The earth’s oldest trees live in this U.S. park

From its 13,065-foot summit to extensive subterranean passages and caves of limestone and glowing crystals, one national park in eastern Nevada seems to bridge multiple worlds. There’s a good geological reason for that.

Great Basin National Park takes its name from the vast region in the western United States covering most of Nevada and significant portions of Oregon, Utah—even stretching into California, Idaho, and Wyoming. So named by explorer John C. Frémont in the mid-1800s, the region actually comprises not one but at least 90 basins, or valleys, and its rivers all flow inland—not to any ocean. All moisture in this arid bowl evaporates, sinks underground, or flows into salty lakes.

This creates optimal conditions in groves across the park for the Great Basin Bristlecone pines, the oldest non-clonal species (which reproduce with genetic variation) in the world. The slow-growing trees live at high elevations on limestone ridges, through unforgiving conditions including high winds and temperatures well below freezing.

Some trees are more than 3,000 years old—having lived through ice ages, volcanic eruptions and the rise and fall of countless empires.

The oldest specimen, known as the Prometheus tree, was at least 4,862 years old when a graduate student cut it down for research purposes in 1964. It was older than Egypt’s Great Pyramid of Giza, which was completed in 2560 BC.

The easiest way to see these gnarled trees that have been twisted by wind, water, snow, and time is to go to Wheeler Peak, at 13,065 feet the second highest mountain in Nevada. Look for them in a grove on the northeast side of the mountain, two miles from Wheeler Peak campground.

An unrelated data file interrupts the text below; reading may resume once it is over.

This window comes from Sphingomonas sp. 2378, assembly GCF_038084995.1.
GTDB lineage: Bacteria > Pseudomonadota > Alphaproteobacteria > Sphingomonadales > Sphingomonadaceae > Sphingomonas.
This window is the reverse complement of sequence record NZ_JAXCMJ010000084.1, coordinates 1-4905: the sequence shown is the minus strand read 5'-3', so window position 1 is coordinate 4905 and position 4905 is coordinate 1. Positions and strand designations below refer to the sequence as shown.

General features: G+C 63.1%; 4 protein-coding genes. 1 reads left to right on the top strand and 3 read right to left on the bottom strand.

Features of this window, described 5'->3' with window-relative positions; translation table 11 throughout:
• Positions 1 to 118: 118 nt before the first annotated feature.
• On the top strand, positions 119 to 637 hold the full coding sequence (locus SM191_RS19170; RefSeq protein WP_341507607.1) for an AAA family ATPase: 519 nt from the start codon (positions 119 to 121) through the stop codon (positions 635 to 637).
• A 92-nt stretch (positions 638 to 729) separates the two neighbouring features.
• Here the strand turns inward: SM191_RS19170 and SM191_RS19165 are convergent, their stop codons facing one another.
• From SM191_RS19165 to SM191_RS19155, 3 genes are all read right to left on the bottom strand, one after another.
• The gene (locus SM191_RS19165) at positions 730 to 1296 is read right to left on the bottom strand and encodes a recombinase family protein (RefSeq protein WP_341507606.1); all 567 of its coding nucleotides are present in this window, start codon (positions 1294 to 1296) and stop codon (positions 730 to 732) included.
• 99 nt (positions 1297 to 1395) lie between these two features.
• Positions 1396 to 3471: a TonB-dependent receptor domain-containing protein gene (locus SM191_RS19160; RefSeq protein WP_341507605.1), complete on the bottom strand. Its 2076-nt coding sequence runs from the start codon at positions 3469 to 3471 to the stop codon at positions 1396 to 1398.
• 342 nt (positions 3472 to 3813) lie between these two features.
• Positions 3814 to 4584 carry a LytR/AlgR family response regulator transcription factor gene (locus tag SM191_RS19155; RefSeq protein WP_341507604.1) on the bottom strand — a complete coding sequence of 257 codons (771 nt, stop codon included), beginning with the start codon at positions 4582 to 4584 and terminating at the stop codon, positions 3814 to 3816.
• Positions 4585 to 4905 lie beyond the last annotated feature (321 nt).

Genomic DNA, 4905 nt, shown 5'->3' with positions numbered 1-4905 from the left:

In the flank of the mountain, at an altitude of 6,800 feet, lies Lehman Caves, with 1.5 miles of underground passages. These formed when higher water tables during the Ice Age made pockets in the limestone. In the late 1800s, a rancher named Absalom Lehman came upon the entrance to this spectacular cavern while on horseback—and named it after himself.

These days, the Lehman caves draw tens of thousands of visitors to see cavernous rooms of glowing translucent crystals and fantastical mineral formations carved by water. In the darkness, subterranean life thrives here. Eyeless shrimp wriggle in the cold water, bats use echolocation to navigate, rats follow scent and pseudoscorpions use their elongated pincers to feel the route before them.

Above ground, visitors can enjoy the spectacular darkness the park offers with minimal light pollution, low humidity and high elevation. In 2016, the area was designated an International Dark Sky Park. On a clear, moonless night in the park, planets, thousands of stars, and the Milky Way can be seen with the naked eye.

Hike with us: National Geographic’s Trails Illustrated maps highlight the best places for hiking, camping, boating, paddling, and wildlife viewing in North America’s rugged frontiers and urban fringes. Created in partnership with local land management agencies, these expertly researched maps deliver unmatched detail and helpful information to guide experienced outdoor enthusiasts and casual visitors alike. Click here for maps of Great Basin National Park.
Book your next trip with Peace of Mind
Search Trips

Read This Next

Do spiders dream? A new study suggests they do.
Why monkeypox cases are still rising at such an alarming rate
Thunderstorms are moving East with climate change

Go Further

Subscriber Exclusive Content

Why are people so dang obsessed with Mars?

How viruses shape our world

The era of greyhound racing in the U.S. is coming to an end

See how people have imagined life on Mars through history

See how NASA’s new Mars rover will explore the red planet

Why are people so dang obsessed with Mars?

How viruses shape our world

The era of greyhound racing in the U.S. is coming to an end

See how people have imagined life on Mars through history

See how NASA’s new Mars rover will explore the red planet

Why are people so dang obsessed with Mars?

How viruses shape our world

The era of greyhound racing in the U.S. is coming to an end

See how people have imagined life on Mars through history

See how NASA’s new Mars rover will explore the red planet